Sinn Féin has emerged as the surprise poll-topper in the Dublin West bye-election with its candidate Paul Donnelly edging out the pre-election favourite, Socialist Party councillor Ruth Coppinger after the first count result.
Donnelly enjoyed the surge in support for Sinn Féin echoed in votes around the country with an impressive 6,056 votes followed by Coppinger on 5,977.
However, the tight margin in votes – less than 100 – between the two candidates places the bye-election on a knife-edge with the transfer of eliminated candidates set to play a key role in who wins the seat.
The quota of 14,478 means there is a long way to go in the bye-election with some political observers pointing out that Coppinger would be expected to obtain more transfers than her Sinn Féin rival.
The bye-election was called following the resignation of independent TD, Patrick Nulty who was elected as a Labour party representative in the bye-election following the death of Brian Lenihan in 2011.
Fianna Fáil’s David McGuinness, who finished in second place in the previous bye-election three years ago, came in third this time with 5,053 votes.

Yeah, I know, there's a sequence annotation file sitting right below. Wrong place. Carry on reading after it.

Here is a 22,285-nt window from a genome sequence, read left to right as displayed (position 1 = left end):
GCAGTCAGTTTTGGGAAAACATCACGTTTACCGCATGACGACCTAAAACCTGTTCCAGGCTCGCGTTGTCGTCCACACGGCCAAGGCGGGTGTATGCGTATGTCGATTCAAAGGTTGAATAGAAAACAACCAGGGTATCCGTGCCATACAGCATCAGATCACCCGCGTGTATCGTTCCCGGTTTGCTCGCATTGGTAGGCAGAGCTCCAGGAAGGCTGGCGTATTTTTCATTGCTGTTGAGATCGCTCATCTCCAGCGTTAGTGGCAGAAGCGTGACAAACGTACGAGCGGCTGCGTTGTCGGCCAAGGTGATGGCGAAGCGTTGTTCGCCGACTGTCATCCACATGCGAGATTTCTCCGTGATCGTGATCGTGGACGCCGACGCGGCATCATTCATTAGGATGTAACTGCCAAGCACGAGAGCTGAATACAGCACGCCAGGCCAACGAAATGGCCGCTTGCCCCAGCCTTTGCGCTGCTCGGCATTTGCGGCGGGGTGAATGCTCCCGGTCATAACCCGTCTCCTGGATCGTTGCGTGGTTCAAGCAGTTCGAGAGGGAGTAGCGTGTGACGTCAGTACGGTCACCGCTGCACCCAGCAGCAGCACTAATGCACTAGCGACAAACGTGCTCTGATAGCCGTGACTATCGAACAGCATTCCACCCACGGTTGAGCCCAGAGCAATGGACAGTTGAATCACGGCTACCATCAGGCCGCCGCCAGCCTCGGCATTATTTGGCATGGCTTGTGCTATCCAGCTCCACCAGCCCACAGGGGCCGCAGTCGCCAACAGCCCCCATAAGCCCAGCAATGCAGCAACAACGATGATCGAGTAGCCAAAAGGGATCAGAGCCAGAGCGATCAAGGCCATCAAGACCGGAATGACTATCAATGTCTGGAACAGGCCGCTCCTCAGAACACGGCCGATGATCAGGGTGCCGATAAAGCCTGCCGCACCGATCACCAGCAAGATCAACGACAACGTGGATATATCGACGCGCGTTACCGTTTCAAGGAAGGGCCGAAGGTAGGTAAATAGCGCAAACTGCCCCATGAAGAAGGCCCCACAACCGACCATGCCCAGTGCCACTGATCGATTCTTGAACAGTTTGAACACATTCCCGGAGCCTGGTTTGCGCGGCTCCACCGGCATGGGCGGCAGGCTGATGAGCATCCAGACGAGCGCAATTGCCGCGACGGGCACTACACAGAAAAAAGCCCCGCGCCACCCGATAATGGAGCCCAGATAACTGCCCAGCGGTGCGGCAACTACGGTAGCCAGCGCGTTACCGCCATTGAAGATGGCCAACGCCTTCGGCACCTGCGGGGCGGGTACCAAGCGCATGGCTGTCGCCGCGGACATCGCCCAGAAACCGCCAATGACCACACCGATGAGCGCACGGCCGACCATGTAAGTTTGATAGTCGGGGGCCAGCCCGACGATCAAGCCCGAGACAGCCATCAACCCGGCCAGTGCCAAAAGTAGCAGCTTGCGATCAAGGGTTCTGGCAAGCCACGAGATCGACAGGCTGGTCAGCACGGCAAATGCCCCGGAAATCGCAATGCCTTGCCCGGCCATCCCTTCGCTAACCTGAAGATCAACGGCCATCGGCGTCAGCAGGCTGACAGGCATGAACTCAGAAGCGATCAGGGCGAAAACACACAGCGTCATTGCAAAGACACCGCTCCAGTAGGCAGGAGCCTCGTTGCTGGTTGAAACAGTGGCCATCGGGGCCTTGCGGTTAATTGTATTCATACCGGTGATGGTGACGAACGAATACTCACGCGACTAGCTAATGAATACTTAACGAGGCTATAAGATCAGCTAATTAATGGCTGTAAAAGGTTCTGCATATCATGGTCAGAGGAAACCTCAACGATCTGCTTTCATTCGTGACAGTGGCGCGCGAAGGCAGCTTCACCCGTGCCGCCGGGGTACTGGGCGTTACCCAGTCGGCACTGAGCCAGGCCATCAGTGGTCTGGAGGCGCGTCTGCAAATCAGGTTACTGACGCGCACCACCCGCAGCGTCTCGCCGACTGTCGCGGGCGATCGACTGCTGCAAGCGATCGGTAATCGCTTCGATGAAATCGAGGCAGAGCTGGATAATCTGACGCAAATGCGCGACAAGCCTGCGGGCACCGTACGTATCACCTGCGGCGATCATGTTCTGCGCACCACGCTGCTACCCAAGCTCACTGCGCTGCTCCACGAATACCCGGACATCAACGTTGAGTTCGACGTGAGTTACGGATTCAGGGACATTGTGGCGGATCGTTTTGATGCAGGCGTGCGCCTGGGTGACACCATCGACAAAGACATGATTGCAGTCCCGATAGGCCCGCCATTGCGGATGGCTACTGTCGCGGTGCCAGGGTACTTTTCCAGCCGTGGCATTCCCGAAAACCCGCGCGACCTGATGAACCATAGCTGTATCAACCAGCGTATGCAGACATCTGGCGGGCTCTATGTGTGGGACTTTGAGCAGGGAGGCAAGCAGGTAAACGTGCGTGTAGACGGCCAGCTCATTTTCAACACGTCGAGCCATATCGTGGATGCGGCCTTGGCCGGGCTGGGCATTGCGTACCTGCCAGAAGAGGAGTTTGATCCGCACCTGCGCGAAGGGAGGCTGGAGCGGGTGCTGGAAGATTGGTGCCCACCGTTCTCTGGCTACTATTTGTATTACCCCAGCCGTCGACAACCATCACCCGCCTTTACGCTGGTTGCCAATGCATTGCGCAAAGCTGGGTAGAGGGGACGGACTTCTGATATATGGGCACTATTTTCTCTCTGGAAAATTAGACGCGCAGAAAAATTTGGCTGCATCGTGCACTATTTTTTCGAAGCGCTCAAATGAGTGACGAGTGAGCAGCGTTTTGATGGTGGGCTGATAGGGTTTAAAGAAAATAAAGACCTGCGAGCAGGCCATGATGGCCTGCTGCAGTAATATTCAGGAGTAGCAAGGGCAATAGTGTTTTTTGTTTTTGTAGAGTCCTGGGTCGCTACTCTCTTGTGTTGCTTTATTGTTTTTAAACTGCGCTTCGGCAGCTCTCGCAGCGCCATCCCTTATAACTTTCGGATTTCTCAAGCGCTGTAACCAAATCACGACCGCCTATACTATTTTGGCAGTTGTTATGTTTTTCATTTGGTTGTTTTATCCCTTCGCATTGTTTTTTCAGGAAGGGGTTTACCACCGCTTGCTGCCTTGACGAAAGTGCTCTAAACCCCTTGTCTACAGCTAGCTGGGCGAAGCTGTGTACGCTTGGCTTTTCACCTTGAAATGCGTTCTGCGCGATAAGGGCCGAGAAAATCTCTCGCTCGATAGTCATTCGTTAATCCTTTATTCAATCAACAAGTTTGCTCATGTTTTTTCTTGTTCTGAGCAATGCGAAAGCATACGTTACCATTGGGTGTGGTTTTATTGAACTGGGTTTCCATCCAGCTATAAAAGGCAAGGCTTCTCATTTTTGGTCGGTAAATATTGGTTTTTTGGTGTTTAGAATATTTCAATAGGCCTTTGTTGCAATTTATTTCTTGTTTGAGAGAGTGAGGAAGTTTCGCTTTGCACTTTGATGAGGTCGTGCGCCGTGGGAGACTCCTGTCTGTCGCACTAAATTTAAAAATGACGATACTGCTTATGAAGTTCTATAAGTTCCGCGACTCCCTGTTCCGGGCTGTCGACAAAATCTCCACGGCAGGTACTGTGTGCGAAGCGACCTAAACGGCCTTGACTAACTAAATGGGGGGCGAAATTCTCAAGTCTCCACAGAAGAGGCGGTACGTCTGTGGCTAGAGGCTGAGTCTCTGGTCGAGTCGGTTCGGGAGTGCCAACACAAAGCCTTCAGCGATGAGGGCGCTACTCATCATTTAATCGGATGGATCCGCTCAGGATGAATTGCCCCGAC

In a blow for the main Government party, Fine Gael’s candidate, Senator Eamonn Coughlan – the former Olympic athlete - was pipped for fifth place by the independent David Hall – a high-profile campaigner on bank debt and mortgage arrears – who recorded 3,803 – 88 votes ahead of Coughlan.
There was an even worse blow for Labour, who won the last bye-election in Dublin West in 2011, after its candidate Lorraine Mulligan trailed in seventh place with 1,505 votes, behnd the Green Party representative, Roderic O’Gorman.
Three other candidates – independents, Seán Lyons and John Kidd as well as Fis Nua’s Daniel Boyne have now been eliminated with the second count the distribution of their combined 990 votes.
Speaking at the county centre in Citywest, deputy Labour Party leader, Joan Burton who is a sitting TD for Dublin West, admitted the junior coalition party had taken a “shellacking” from the electorate.
Asked whether Labour’s poor showing in the European, local and bye-election placed questions over Eamon Gilmore’s leadership of the party, Ms Burton said it was a much wider issue than being just about one person.